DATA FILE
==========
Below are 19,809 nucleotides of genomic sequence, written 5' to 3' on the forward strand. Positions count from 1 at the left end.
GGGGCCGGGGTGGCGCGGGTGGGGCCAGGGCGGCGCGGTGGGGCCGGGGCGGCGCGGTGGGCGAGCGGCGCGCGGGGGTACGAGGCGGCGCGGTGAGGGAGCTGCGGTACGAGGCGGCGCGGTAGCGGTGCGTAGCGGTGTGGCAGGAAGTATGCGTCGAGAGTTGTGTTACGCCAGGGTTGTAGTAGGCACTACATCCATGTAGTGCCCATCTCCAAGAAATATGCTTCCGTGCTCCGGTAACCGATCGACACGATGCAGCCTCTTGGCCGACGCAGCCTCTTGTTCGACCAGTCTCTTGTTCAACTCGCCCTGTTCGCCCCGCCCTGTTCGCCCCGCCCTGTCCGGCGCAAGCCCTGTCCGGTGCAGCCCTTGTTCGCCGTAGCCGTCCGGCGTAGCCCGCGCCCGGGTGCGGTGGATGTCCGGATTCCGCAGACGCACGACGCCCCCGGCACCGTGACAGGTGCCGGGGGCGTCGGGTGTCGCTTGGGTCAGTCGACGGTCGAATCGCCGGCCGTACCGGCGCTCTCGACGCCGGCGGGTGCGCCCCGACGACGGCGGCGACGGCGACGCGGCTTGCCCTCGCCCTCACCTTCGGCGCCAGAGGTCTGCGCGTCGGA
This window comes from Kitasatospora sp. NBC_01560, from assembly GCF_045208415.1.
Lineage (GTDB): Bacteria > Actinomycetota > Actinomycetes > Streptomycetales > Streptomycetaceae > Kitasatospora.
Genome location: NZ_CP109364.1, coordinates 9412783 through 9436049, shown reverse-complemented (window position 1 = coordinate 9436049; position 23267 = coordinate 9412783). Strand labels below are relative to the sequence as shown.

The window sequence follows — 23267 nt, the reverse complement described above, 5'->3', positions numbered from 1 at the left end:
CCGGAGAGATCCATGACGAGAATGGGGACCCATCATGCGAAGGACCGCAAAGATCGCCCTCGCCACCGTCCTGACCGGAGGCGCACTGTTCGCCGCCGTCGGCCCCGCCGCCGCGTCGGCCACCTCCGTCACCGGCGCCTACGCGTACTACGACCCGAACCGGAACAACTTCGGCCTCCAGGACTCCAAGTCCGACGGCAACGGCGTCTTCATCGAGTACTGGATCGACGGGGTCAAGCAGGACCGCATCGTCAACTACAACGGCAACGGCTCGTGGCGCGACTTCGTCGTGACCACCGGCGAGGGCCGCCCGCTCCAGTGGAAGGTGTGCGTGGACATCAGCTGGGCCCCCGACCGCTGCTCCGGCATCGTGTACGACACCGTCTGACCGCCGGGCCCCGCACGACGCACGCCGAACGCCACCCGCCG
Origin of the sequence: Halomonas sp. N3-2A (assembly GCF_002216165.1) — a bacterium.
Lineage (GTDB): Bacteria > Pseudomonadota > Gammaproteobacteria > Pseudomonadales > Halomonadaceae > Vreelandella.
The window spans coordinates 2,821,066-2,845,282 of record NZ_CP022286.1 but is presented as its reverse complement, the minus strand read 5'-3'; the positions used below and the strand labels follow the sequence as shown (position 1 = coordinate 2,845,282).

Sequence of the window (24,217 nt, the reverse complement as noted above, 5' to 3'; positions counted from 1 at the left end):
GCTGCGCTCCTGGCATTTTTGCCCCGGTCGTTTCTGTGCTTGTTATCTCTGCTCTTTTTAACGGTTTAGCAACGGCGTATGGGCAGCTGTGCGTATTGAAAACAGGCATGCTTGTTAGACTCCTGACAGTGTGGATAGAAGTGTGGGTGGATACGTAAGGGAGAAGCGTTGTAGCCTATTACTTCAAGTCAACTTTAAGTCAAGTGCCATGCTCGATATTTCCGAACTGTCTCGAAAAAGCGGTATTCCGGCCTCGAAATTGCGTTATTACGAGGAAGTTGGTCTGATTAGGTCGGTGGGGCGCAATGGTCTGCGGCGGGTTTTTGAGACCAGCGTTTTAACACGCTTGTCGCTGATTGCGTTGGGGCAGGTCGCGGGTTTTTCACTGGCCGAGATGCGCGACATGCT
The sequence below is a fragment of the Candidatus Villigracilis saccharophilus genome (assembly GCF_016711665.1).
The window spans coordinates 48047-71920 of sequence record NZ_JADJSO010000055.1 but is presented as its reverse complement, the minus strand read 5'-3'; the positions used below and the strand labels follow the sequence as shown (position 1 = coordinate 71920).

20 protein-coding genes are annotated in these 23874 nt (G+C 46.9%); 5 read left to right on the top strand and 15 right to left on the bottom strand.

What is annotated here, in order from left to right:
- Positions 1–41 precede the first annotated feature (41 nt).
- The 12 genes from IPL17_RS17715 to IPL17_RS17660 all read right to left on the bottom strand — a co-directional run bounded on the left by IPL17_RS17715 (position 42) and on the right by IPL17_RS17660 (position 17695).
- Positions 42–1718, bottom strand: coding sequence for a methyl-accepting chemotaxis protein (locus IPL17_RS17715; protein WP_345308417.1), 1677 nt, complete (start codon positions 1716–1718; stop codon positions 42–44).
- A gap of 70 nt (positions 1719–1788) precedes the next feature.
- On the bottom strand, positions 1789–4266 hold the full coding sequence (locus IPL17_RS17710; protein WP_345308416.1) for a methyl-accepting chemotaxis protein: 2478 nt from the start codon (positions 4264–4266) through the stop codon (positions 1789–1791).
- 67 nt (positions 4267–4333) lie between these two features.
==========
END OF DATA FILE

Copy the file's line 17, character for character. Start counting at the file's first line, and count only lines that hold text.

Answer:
- Positions 1–41 precede the first annotated feature (41 nt).